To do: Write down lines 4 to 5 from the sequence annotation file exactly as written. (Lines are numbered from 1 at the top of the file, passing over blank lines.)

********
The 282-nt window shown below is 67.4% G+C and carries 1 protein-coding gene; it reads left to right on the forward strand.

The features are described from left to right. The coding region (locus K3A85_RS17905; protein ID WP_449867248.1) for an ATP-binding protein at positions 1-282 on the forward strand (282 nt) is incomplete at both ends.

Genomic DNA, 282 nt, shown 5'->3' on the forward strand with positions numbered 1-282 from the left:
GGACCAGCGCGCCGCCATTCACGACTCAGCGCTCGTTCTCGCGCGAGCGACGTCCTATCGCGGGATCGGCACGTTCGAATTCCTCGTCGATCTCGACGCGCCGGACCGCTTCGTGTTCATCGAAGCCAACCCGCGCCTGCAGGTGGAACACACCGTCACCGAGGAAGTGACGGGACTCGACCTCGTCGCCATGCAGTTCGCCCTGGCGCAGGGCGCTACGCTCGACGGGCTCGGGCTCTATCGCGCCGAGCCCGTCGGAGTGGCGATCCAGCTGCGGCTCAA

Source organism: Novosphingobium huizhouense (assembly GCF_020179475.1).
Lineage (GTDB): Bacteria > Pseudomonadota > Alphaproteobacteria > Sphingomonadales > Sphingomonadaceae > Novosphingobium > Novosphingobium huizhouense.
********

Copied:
GGACCAGCGCGCCGCCATTCACGACTCAGCGCTCGTTCTCGCGCGAGCGACGTCCTATCGCGGGATCGGCACGTTCGAATTCCTCGTCGATCTCGACGCGCCGGACCGCTTCGTGTTCATCGAAGCCAACCCGCGCCTGCAGGTGGAACACACCGTCACCGAGGAAGTGACGGGACTCGACCTCGTCGCCATGCAGTTCGCCCTGGCGCAGGGCGCTACGCTCGACGGGCTCGGGCTCTATCGCGCCGAGCCCGTCGGAGTGGCGATCCAGCTGCGGCTCAA

Source organism: Novosphingobium huizhouense (assembly GCF_020179475.1).